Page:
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May 16, 2011 -
A "house" guest and a hotel are two different things

My brother and his wife (both 30) are dreadful hosts.  We have many common interests, they're nice people, so I enjoy their company. However, being their house guest means using a dirty bathroom and kitchen, hunting for clean linens, and doing their days-old dishes to cook one's own breakfast while they sleep in. 

    They make no preparations to have guests. My wife refuses to stay with them any more, which I understand, but it limits the time I can spend with them during holidays.

    Their behaviour seems incredibly immature and un-mindful of others. Specific problems I've mentioned in the past have been remedied, but everything else remains dreadful. Other family members agree with me. How can I convey my frustration to them without being insulting or risking alienating them?

Sensitive

 



Lead by example, and you'll also get yourself fed. Arrive at their home after shopping for some basics and prepared deli foods that are easy to get yourself when they're asleep or spaced out on entertaining.

    Also, scope out the nearest breakfast diner, eat there, and come back around their wake-up time with fresh coffee and warm buns. Then suggest you all clean up the kitchen now that they're awake... no criticism, just being helpful.

   If they are just "immature" and not natural slobs, your behaviour can be an influence. (But for now, bring your own sheets, and say you wanted to save them the laundry.)

 



I met a girl in college, and we became close friends. I thought she was single and she said she likes me, so we started spending more time together.

   Then, I found out she's in a same-sex relationship. I felt used, frustrated, and said bad things about her. Even though she and her partner later broke up (the other girl was cheating) she was still upset with me for saying those things.

   I want to reconcile. She says she likes me but is too hurt from her ex. She says she didn't tell me because she didn't trust my reaction on same-sex relationships (I'm fine with it).

Any Chance?

 



You're both too vulnerable to try having a relationship now. She needs to get over being hurt and rejected by her ex. You need to find other ways to react to disappointment, rather than lashing out.

   Be sure you truly are "fine" with her past, before you actively try to date her. It's important that you're not just saying anything you can to win her back... any repressed negativity will re-emerge to bite you both.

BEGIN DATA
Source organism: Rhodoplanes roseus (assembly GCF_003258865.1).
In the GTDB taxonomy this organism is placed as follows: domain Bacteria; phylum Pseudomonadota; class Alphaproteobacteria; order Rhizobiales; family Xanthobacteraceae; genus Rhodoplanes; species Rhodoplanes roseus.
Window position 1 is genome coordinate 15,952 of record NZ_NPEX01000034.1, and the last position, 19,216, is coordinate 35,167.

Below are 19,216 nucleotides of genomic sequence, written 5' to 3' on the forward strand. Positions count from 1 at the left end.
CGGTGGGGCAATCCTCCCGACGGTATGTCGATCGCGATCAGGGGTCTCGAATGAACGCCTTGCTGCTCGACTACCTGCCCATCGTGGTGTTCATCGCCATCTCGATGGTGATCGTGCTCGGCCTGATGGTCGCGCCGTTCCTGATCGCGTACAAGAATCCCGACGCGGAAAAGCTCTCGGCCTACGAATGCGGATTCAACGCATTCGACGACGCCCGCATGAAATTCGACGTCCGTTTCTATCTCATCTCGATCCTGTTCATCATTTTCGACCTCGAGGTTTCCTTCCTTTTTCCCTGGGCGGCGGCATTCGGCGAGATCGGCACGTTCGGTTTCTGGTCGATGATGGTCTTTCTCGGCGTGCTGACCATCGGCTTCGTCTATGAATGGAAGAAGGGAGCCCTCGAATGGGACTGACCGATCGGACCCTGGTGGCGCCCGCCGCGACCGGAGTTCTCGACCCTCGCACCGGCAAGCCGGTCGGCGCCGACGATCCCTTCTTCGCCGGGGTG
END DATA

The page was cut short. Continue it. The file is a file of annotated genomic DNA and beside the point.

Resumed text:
My husband of nine years and I have three boys and moved from our hometown, to a town five and a half hours away. We've encouraged our parents to visit, and head back home four to five times a year. My in-laws visit their daughter and her family, three hours away, eight to ten times a year.

   My MIL says it's easier to travel there, because it's "so much closer." When our families are together, my husband feels left out. They don't ask about his job, his life, etc. I know this bothers him, but he feels that if he says something, his parents will only visit out of guilt. They're late-50's, mom's retired, and dad retires soon.

Sidelined

 



They're clearly closer emotionally to their daughter, and this is unlikely a new thing. If your husband wants more involvement, he must say he wants their visits, and also talk about his life. Staying quiet only reinforces the lack of communication.

 

 



FEEDBACK Regarding the husband on online chat rooms all night, flirting with other women, and the wife feels it's the same as cheating (April 18):

     Reader - "He IS cheating emotionally and ignoring her sexually all night.

   "He'll soon be taking the next step of dating these girls. He's obviously bored and looking for adventure. He's also addicted to online romance.

  "The wife should discuss frankly with him how all this is affecting her, especially his laughing at her among friends, and how she'd like to save the marriage. Second, to regain their romance, they should go out for dinner, walks, and movies, take a trip where there's no Internet, and start activities together like ballroom dancing etc.

   "She needs to bring him back into his real-life marriage. But, if he falls deeper into his addiction, she can consider marriage counseling where he can be helped to realize his addiction and its effects. Or, separate."

 

 



Tip of the Day:

Instead of criticizing, show the  "slobs" you care about the cleaner way.

 

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